The animal within: two of These Shores' characters, the familiars of the two protagonists. Source:
The animal within: two of These Shores’ characters, the familiars of the two protagonists. Source:

Firefly Arts – Fresh (Livingston, Scotland) / Quilt Performing Arts Company (Kingston, Jamaica)
Contact Theatre
11 July 2014

This impactful theatrical double-bill provides evidence for the power of creative collaboration – Fresh and Quilt swapped ideas while developing their shows, These Shores… and Colour Me, and many times we could see the blooming results of that theatrical cross-pollination.

These Shores is a touching exploration of that classic source of teenage troubles, being true to oneself. The two protagonists took a wrong turn that led them away from their inner selves, represented by animalistic familiars who followed them around the stage.

The story is universal – they itch to see the big wide world but end up selling their souls – but this talented company tells it in a way that is exciting, funny and, yes, fresh. Scenes flow into and out of expressive movement or dance, lending the whole thing a beguiling, enchanted air. The occasional video projections work well, set to rousing music, though they could perhaps have been improved by being cut slightly shorter.

At one point it occurred to me that the only thing missing was for the cast to burst into their own music – and sure enough, minutes later they began to sing. While the story expresses typical teenage alienation and anxieties, the performances of the cast show a subtlety beyond their years and the different methods of storytelling blend together beautifully to create a memorable whole.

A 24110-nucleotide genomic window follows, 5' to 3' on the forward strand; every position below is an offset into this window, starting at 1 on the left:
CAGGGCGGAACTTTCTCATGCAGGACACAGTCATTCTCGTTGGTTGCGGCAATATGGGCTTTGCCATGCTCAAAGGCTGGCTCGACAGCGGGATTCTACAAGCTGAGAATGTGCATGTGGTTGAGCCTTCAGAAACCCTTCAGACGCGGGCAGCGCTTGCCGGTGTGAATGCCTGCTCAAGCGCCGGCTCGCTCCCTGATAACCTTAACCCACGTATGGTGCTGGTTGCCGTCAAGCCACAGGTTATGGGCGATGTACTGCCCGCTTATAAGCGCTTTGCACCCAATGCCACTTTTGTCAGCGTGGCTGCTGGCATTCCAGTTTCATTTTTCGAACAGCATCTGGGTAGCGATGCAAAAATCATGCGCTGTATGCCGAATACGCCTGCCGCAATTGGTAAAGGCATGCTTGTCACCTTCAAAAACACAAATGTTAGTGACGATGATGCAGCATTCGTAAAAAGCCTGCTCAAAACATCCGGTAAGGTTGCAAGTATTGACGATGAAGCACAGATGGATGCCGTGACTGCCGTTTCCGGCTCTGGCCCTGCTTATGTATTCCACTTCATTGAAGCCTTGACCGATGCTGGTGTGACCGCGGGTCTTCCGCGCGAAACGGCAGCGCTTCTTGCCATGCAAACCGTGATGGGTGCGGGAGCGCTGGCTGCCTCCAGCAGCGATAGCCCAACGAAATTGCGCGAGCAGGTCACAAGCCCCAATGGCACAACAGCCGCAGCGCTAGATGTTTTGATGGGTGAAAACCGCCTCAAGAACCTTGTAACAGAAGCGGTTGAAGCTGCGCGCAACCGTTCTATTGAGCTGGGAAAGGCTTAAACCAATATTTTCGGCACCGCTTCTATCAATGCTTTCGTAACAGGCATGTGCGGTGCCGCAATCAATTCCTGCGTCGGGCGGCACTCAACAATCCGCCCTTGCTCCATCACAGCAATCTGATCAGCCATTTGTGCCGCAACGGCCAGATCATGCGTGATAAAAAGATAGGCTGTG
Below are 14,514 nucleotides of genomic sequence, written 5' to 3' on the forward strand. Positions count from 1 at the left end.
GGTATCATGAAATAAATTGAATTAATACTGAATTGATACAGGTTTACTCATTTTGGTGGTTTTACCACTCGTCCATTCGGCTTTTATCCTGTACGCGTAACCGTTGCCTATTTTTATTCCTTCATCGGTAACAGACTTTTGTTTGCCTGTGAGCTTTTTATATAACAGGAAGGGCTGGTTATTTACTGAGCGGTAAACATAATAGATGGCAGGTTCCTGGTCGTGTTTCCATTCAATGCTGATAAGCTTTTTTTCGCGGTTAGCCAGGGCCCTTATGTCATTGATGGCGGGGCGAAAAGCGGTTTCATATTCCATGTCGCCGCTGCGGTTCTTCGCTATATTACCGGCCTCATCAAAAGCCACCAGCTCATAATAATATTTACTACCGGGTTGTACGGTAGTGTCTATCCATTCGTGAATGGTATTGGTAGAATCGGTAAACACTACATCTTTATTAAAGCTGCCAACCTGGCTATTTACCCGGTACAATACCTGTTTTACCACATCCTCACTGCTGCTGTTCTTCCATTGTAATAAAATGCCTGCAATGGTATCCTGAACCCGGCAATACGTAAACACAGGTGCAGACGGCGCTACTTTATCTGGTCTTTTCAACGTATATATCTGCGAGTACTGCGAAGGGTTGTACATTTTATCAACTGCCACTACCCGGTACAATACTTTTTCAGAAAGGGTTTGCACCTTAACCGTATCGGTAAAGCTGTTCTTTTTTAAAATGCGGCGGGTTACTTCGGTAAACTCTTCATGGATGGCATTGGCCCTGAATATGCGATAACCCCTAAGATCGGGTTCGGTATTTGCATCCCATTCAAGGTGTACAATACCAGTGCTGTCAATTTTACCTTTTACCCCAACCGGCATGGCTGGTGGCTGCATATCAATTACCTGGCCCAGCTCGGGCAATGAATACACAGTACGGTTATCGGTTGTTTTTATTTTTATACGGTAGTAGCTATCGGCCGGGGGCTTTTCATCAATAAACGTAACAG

Quilt Performing Arts puts on a high-energy show from start to finish with its offering, Colour Me, which tackles themes of oppression and politics, alongside personal stories such as a woman’s battle with cancer and laugh-out-loud observational sketches, poetry, music and dance. If this sounds like a lot for one half of a double bill to encompass, that’s because it is – the strength of the show’s ideas suffers from the sheer length of the thing and the number of different themes it explores.

Coming after the powerful show by Fresh also counts against it. Fresh’s story, although less ambitious, expresses its ideas more clearly and succinctly than Quilt could manage, having set themselves such a large task.

Nevertheless, the cast attack the piece full-force, bombarding the audience with harmonies, pirouettes, and poetry. A particularly effective scene uses the same song that had accompanied the video finale of These Shores... While the track, These Streets by Paolo Nutini, is used by Fresh to explore their sense of home and adventure, Quilt pairs it with a dance in which workers free themselves from grey suits to show the colourful garments they wear within, expressing their inner selves.

This interaction between the two shows, like other interconnections of theme or even certain movements or postures used by actors of both companies, shows that These Shores… and Colour Me do belong on the same bill, even if it occasionally seems as though they suffer by comparison.